The race for New York City Mayor began amid a pandemic, in a shuttered city rocked by a public health disaster, economic devastation and widespread protests against police brutality.
Now with voters going to the primaries on Tuesday, New York is in a very different place. As the city comes to life again, its residents are immediately encouraged by optimism about the reopening, but also fearful about public safety, affordable housing, jobs – and the character of the largest city in the country.
The primaries mark the end of an extraordinary chapter in New York’s history and the beginning of another, a turning point that will shape the future of the city after the pandemic. Leading mayoral candidates have had vastly different visions of tackling a number of overlapping crises, making this area code, which will almost certainly determine the next mayor, the most significant city election in a generation.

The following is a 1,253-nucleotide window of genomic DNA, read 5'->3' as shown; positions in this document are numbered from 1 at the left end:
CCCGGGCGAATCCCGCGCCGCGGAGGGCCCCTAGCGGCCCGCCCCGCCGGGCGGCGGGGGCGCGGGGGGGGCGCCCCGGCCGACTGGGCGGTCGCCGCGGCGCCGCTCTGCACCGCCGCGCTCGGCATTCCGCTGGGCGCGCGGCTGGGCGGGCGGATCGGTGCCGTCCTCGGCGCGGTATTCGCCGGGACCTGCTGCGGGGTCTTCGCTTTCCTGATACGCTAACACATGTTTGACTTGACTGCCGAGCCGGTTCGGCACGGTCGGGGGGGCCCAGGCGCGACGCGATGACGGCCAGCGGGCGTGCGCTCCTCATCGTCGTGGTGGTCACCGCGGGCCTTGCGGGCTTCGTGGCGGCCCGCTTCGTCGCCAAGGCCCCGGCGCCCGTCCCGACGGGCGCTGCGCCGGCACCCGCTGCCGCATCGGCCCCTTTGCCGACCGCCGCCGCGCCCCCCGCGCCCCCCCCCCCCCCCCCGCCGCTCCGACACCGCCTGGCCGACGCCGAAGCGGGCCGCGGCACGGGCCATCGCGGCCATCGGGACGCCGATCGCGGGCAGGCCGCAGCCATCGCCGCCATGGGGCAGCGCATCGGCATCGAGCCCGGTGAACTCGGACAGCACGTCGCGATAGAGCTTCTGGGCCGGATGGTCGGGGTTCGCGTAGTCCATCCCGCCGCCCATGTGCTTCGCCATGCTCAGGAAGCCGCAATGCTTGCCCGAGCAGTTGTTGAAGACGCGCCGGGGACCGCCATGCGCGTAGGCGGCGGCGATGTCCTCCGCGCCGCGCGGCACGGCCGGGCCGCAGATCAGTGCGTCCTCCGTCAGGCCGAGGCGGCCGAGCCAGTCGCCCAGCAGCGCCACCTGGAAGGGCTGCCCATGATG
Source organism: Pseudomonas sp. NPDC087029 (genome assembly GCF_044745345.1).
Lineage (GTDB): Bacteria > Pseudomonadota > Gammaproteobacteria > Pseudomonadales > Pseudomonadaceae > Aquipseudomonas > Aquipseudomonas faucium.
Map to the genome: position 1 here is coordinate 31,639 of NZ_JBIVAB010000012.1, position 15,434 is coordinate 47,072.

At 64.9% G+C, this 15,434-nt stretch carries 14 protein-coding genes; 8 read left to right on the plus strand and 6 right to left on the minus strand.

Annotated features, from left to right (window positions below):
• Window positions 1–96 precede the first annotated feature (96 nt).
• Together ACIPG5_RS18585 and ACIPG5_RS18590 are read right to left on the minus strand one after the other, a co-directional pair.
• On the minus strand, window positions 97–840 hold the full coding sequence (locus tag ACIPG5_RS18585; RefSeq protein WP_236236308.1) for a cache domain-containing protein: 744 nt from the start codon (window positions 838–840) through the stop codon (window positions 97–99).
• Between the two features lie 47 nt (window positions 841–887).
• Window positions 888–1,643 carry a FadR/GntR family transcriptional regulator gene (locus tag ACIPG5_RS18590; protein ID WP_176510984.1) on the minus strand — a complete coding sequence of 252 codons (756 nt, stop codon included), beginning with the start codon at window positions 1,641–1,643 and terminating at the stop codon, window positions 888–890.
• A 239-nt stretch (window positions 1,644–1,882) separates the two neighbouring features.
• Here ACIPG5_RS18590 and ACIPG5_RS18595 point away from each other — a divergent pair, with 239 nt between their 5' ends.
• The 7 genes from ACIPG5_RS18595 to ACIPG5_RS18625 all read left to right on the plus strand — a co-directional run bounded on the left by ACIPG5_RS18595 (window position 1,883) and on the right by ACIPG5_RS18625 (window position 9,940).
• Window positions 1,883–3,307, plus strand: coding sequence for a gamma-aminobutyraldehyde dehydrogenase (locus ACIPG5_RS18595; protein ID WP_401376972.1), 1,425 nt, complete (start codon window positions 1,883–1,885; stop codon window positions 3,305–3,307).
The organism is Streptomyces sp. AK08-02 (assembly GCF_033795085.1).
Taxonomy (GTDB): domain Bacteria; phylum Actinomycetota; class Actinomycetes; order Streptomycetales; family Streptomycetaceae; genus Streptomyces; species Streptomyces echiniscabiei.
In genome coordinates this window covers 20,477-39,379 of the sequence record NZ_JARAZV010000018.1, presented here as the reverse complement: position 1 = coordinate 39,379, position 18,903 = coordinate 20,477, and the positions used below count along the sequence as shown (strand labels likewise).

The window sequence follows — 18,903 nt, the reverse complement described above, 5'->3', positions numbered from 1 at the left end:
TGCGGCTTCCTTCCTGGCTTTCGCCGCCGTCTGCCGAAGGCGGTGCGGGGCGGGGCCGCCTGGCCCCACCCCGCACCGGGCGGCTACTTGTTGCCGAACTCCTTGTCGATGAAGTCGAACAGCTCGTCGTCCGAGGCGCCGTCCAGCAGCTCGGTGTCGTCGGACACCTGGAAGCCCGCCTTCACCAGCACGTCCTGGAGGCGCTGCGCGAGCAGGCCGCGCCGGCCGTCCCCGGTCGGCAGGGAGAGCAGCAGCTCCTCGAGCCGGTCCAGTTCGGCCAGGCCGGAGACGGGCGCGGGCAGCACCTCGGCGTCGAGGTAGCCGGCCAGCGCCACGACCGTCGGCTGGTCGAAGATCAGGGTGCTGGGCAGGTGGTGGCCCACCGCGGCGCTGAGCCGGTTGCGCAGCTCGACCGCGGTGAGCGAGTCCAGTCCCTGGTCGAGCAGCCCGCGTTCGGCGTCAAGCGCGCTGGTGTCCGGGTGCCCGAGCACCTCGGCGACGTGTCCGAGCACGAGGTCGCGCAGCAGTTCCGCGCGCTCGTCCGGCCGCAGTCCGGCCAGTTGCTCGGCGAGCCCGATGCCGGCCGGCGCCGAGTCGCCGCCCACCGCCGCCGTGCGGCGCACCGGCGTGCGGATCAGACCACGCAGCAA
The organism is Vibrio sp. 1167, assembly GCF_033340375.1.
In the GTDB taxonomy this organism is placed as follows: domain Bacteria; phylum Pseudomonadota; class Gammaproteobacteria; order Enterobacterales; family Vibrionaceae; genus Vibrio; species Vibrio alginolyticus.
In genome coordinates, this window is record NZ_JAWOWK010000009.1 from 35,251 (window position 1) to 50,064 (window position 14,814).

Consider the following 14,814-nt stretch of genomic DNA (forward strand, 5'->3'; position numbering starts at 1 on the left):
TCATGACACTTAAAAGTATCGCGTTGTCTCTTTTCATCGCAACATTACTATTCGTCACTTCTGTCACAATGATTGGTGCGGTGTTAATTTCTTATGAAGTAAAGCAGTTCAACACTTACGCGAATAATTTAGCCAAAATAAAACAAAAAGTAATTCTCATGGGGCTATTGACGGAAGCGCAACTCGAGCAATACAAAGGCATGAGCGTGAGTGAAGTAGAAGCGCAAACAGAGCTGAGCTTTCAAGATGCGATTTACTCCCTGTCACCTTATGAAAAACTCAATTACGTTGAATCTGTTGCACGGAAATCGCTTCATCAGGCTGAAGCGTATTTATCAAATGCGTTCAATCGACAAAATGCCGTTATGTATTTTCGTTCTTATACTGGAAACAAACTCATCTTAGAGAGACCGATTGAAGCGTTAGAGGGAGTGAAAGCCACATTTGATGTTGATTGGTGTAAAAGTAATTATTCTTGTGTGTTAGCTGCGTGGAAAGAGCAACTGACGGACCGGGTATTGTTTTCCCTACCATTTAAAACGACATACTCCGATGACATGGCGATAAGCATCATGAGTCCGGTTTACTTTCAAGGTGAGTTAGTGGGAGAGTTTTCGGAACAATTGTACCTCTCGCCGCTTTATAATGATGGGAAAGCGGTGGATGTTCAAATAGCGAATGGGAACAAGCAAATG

Public polls and interviews with elected officials, voters and party trustees suggest Eric Adams, the Brooklyn borough president, is the front runner on the cusp of Tuesday’s election, fueled by his focus on public safety issues and his ability to keep himself network at work – and middle-class color communities.
Yet even on the last weekend of the race, competition to succeed Mayor Bill de Blasio seems fluid and unpredictable, and credible polls remain sparse.
Two other top candidates, Andrew Yang and Kathryn Garcia, campaigned together in Queens and Manhattan on Saturday, a demonstration of unity that resulted in ugly clashes over the race even in the final hours of the election when Mr Adams accused his rivals of getting together. in the last three days ”and“ in the words: ‘We cannot trust a person of color to be Mayor of New York City.’ ”